And it just did not.  Has not.

I can logically look at my situation and realize doing is better than not-doing.  My self-motivation nonwithstanding, cleaner house with happier family is better than dirty house with stressed out family.

But I’m just lost within it.  How did I get here.  This is not my beautiful house.  Same as it ever was.

I’m going to Ohio in a few weeks to see my brother and sister-in-law, and to bring them our crib, the crib Isaac and Kai used, for their new baby coming in July.  I’ll see them, and my parents, and will be away from my dirty house and needy kids, and I’m so looking forward to the 8 hour drive by myself in silence.  I so am.

I realize I’ve been thinking of that trip, also, as a chance for a clean break.  Before and after.  Before I was lost, after I will find myself renewed and ready to live my life again.  And I know how dangerous such thinking can be, that if I look to the external for that kind of renewal, then my internal motivation isn’t being used.  I know.  I can’t help it, here, I’m just grasping for something right now.

I just feel so…lost.

Green beans – eating Liturgically – Pastoral Pie recipe

Green beans – eating Liturgically – Pastoral Pie recipe

I just had to look up the nutritional benefits of green beans, because I was so dispirited with eating them for my lunch.  I mean, they taste okay.  They’re fine.  But they don’t make me eagerly anticipate eating them, you know?  At least I know they have potassium and vitamin C and are low on the glycemic index. Whoo.

I think technically I should be feasting all the live long day – it’s the liturgical season of Easter, and I know I’m not supposed to fast during these 6 weeks, anyway.  After the slog of Lent, not fasting sounds a-ok to me…but an all-you-can-feast party until Pentecost isn’t what I want either.  I’m more a 12 days of Christmas Feasting kind of girl.  What I want now is a feeling of health and satiety, which I missed so very much in the 40 days of vegan before 6, no alcohol, no sweets time of Lent.

So, I guess, Healthy is my Feasting right now?

I’m doing my ‘Fierce” rules, anyway.  Which means I’m using green veggies to fill out my calories.  And this morning all that was in the house was…green beans.  Les haricots verts.  Le sigh.

We did a special St. Mark’s feast last night – Shepherd’s Pie in a nod to this town in Italy that spends St. Mark’s day roasting lamb and having an all-day town feast – this town is made of Shepherd’s.  I don’t like lamb, so I did our Shephed’s Pie…which is really not so much a Shepherd’s Pie.  Various family members have sensory issues with the usual vegetable assortment in Shepherd’s Pie.  Let’s call it Pastoral Pie, and I’ll post the recipe below.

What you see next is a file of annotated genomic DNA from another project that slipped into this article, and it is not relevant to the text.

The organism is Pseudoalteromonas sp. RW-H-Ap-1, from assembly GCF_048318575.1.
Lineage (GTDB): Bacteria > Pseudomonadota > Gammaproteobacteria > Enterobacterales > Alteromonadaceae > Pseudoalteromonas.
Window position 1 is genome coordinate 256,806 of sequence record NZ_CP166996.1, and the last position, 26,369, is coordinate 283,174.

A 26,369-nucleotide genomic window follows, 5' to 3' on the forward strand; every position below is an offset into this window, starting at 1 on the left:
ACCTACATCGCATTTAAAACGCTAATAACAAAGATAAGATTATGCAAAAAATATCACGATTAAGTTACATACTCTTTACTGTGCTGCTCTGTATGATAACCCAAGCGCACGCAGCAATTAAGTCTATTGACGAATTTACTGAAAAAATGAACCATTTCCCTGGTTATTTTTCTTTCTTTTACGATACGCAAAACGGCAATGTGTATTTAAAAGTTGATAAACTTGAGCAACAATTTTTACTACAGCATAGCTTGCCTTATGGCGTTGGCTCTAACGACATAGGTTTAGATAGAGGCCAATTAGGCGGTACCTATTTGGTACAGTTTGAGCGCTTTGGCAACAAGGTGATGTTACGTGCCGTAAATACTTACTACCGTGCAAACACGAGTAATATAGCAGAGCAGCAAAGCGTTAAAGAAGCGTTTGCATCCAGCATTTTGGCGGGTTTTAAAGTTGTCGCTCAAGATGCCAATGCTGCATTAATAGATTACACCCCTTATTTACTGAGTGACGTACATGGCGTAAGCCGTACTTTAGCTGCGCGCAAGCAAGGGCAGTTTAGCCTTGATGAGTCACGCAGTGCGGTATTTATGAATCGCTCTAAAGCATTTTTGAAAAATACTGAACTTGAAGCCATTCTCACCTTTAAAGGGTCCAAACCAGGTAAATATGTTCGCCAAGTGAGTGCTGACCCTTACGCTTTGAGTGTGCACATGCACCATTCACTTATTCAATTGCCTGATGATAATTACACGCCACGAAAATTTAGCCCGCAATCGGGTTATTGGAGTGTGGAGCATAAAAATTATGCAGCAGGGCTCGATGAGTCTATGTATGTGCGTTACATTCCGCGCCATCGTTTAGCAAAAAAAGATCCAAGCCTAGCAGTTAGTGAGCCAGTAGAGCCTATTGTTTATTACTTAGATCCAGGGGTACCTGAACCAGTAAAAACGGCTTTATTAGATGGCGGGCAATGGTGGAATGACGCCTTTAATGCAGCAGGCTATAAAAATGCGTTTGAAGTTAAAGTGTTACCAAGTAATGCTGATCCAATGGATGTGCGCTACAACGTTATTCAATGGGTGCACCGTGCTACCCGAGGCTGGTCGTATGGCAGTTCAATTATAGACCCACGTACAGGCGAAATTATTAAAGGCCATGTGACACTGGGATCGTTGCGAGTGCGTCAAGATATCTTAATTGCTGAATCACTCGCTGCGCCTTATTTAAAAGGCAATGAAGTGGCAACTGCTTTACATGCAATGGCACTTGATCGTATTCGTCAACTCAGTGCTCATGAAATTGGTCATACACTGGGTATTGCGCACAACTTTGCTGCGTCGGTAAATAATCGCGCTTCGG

Next week for Sts Philip and James I’m doing a play on Loaves and Fishes (hoping to do a soy salmon on the grill – yum!) since Philip is the poor guy Jesus asked “how we gonna feed these 5000?”, who answered, “it’s impossible!”.  Haha, watch this, Philip.

I’m really enjoying Eating Liturgically.  I enjoy the Feasting more when it’s rare and deliberate.  I can Fast when I know it’s intentional and specific.  I can stay Fierce in the meanwhile, knowing it’s not a slog forever.  (I’m thinking this might be in an interesting book/blog – what do you think?)

Anyway, as promised: Hagan Pastoral Pie

Credit: we started with the Shepherd’s Pie recipe from our friend, Marc Wethington.  Here’s the Hagan version.

Assume you have leftover mashed potatoes.  If you don’t, make some.

Now, make mushroom gravy:

– melt half a stick of butter in a saucepan

– add one onion, diced (or food processed into a slurry if your family also has onion sensory issues) and a package of pre-cut mushrooms.  Saute until the onions are clear and the mushrooms look less raw.

– add a 1/4 cup of cooking sherry, and powdered gravy mix (pre-mixed with a little bit of water).

– heat until it looks like gravy and the mushrooms are soft.


– brown a lb of ground beef

– dice about 2 potatoes into stupidly small squares – like a cm square.  It takes forever, but it looks awesome when you’re done and it helps with the cooking of the Pie immensely.

– drain the beef, then add the diced potatoes, the mushroom gravy, salt, pepper, garlic powder (to taste), and 2 bay leaves.  Simmer until the potatoes are cooked (see why small is better?).


– put a pie crust in a pie pan.  I buy the pre-made, but if you want to make your own, go for it.

– remove the bay leaves, and then spoon the gravy beef mixture into the pie crust

– top with mashed potatoes – smooth top with back of spoon.

– add dollops of butter to the top


– 350 oven, for about 30 minutes – before the crust burns, after the butter is melted, ideally when the mashed potatoes are a little brown and crispy on the top.